Pakistani activist has Malala Yousafzai urged children to "stand up for their rights" after becoming the youngest person to win the Nobel Peace Prize.
She said she was "honoured" to receive the award, saying it made her feel "more powerful and courageous".
The 17-year-old was jointly awarded the prize with Kailash Satyarthi, an Indian child rights campaigner.
The teenager was shot in the head by Taliban gunmen in October 2012 for campaigning for girls' education.
She is the youngest ever recipient of the prize.
Speaking at a news conference in Birmingham, UK, where she now lives, she revealed she found out the news after being called out of her chemistry class at school.
Despite her excitement, she said she attended her afternoon lessons in physics and English.
She thanked her father for "not clipping her wings" and said she was proud to have shown that "a girl is not supposed to be a slave".
Dedicating the award to "all those children who are voiceless", she said: "My message to children around the world is: stand up for your rights."
She said she was "really happy to be sharing this award with a person from India", before joking that she couldn't pronounce Mr Satyarthi's surname.
She said she and Mr Satyarthi had decided to invite Indian Prime Minister Narendra Modi and his Pakistani counterpart Nawaz Sharif to the award ceremony in December in Oslo in a bid to improve relations between the two.
They will receive a medal and $1.4m (£860,000) pounds in prize money.
Analysis: Mishal Husain, BBC News
From what I know of Malala and her family, they will take the news from Oslo in their stride.
She is in demand as a speaker around the world but she also has her own education to consider and told me last year she was determined to complete that and then - hopefully - return to Pakistan one day.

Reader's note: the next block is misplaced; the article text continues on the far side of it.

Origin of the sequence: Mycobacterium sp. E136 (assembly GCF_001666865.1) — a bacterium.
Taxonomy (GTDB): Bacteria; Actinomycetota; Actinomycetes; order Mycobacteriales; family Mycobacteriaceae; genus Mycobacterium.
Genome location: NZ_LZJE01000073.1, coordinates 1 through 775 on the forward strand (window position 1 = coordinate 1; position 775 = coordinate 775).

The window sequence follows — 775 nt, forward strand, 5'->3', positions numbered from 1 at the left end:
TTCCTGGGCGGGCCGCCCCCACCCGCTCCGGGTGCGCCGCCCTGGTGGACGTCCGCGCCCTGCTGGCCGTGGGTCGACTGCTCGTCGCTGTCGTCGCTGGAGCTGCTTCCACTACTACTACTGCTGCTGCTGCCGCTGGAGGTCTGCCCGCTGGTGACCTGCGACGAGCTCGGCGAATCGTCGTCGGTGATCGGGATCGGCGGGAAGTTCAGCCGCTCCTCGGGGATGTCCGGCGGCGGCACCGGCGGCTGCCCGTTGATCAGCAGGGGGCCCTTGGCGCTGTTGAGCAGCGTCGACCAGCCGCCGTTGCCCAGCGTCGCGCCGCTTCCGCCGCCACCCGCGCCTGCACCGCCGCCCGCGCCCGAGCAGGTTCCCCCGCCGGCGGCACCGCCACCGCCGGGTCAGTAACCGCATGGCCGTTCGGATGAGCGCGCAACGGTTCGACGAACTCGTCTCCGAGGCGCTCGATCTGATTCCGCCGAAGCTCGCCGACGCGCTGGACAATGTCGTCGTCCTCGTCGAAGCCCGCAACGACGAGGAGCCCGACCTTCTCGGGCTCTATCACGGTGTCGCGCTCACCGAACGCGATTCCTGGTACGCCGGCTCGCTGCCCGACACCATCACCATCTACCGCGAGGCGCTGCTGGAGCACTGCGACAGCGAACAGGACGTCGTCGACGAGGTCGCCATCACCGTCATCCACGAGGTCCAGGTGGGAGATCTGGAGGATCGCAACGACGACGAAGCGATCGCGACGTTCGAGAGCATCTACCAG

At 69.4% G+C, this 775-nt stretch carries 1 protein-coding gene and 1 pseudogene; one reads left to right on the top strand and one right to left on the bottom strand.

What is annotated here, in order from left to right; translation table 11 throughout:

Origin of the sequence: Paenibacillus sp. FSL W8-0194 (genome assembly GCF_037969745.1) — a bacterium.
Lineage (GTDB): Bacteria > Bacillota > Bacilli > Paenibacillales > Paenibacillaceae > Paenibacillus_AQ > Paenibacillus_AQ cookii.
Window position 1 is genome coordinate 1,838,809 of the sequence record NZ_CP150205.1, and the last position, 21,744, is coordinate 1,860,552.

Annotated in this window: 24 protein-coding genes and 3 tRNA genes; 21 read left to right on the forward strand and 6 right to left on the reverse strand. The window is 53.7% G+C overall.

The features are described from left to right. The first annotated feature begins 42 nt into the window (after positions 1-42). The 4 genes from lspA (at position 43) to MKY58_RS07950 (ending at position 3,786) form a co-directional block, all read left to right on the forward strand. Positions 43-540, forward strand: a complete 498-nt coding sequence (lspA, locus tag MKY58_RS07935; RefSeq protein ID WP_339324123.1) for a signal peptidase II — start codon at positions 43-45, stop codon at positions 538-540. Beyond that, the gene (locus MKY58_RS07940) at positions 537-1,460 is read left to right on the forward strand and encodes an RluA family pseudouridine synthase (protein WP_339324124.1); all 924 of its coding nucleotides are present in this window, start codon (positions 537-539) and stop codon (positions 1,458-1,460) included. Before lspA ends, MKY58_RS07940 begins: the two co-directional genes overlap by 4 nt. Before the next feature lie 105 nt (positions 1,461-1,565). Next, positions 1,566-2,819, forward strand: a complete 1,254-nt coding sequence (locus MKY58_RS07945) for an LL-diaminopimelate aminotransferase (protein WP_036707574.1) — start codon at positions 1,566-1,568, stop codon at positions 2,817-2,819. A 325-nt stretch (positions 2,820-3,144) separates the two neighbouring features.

She is a very grounded young woman, who grew up very fast when the Taliban arrived in her valley and banned girls from going to school.
She is serious and dedicated to her cause of access to education, conscious of the power of her name and her story.
But I wonder if there are times when she misses the anonymity and simplicity of her old life. As she told me last year: "In Swat, I was simply Malala."
US President Barack Obama congratulated both Malala and Mr Satyarthi on winning the award, calling it "a victory for all who strive to uphold the dignity of every human being".
"Malala and Kailash have faced down threats and intimidation, risking their own lives to save others and build a better world for future generations," he said.
Announcing the award, the Nobel committee praised the pair's "struggle against the suppression of children and young people".
Mr Satyarthi has maintained the tradition of Mahatma Gandhi and headed various forms of peaceful protests, "focusing on the grave exploitation of children for financial gain," the committee said at the Nobel Institute.
The 60-year-old founded Bachpan Bachao Andolan, or the Save the Childhood Movement, which campaigns for child rights and an end to human trafficking.
Reacting to the news, Mr Satyarthi told the BBC: "It's a great honour for all the Indians, it's an honour for all those children who have been still living in slavery despite of all the advancement in technology, market and economy.
"And I dedicate this award to all those children in the world."
'Message of love'
The Nobel committee said it was important that a Muslim and a Hindu, a Pakistani and an Indian, had joined in what it called a common struggle for education and against extremism.
Malala said the award was "a message of love between two religions".
This year's prize is likely to be seen as an uncontroversial choice from a Norwegian Nobel committee that has not shied away from controversy in recent years, says the BBC's Lars Bevanger in Oslo.
Norway's relations with China are still suffering after a Chinese dissident won the peace prize in 2010, our correspondent adds.
Malala first came to attention in 2009 after she wrote an anonymous diary for BBC Urdu about life under Taliban rule in north-west Pakistan.
She was shot when gunmen boarded her school bus in the Swat Valley.
She has since recovered from the attack and has remained in the public eye, publishing an autobiography and addressing the UN General Assembly.
She had been hotly tipped to win last year's Nobel Peace Prize.
This year's record number of 278 Nobel Peace Prize nominees included Pope Francis and Congolese gynaecologist Denis Mukwege, although the full list was kept a secret.
Former NSA contractor Edward Snowden and Russian newspaper Novaya Gazeta had also been tipped as favourites for the award.